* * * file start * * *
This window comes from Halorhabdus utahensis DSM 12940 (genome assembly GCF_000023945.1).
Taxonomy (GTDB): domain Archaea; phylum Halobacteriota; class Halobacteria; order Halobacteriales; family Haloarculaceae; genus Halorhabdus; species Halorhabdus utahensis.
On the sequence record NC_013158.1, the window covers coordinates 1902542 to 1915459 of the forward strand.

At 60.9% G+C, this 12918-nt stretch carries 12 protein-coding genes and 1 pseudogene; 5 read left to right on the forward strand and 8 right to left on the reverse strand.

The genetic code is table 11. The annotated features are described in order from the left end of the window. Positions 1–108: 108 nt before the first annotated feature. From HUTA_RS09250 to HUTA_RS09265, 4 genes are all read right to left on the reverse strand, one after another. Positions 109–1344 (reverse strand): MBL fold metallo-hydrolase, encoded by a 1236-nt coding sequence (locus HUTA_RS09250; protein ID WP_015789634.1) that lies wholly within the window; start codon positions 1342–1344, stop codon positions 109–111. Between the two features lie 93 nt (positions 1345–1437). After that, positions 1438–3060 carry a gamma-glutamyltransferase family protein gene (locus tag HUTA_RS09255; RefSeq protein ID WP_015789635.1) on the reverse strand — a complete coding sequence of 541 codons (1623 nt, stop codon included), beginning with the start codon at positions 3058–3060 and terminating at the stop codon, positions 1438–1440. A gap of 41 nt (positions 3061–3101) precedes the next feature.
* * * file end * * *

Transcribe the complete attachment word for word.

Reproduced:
This window comes from Halorhabdus utahensis DSM 12940 (genome assembly GCF_000023945.1).
Taxonomy (GTDB): domain Archaea; phylum Halobacteriota; class Halobacteria; order Halobacteriales; family Haloarculaceae; genus Halorhabdus; species Halorhabdus utahensis.
On the sequence record NC_013158.1, the window covers coordinates 1902542 to 1915459 of the forward strand.

At 60.9% G+C, this 12918-nt stretch carries 12 protein-coding genes and 1 pseudogene; 5 read left to right on the forward strand and 8 right to left on the reverse strand.

The genetic code is table 11. The annotated features are described in order from the left end of the window. Positions 1–108: 108 nt before the first annotated feature. From HUTA_RS09250 to HUTA_RS09265, 4 genes are all read right to left on the reverse strand, one after another. Positions 109–1344 (reverse strand): MBL fold metallo-hydrolase, encoded by a 1236-nt coding sequence (locus HUTA_RS09250; protein ID WP_015789634.1) that lies wholly within the window; start codon positions 1342–1344, stop codon positions 109–111. Between the two features lie 93 nt (positions 1345–1437). After that, positions 1438–3060 carry a gamma-glutamyltransferase family protein gene (locus tag HUTA_RS09255; RefSeq protein ID WP_015789635.1) on the reverse strand — a complete coding sequence of 541 codons (1623 nt, stop codon included), beginning with the start codon at positions 3058–3060 and terminating at the stop codon, positions 1438–1440. A gap of 41 nt (positions 3061–3101) precedes the next feature.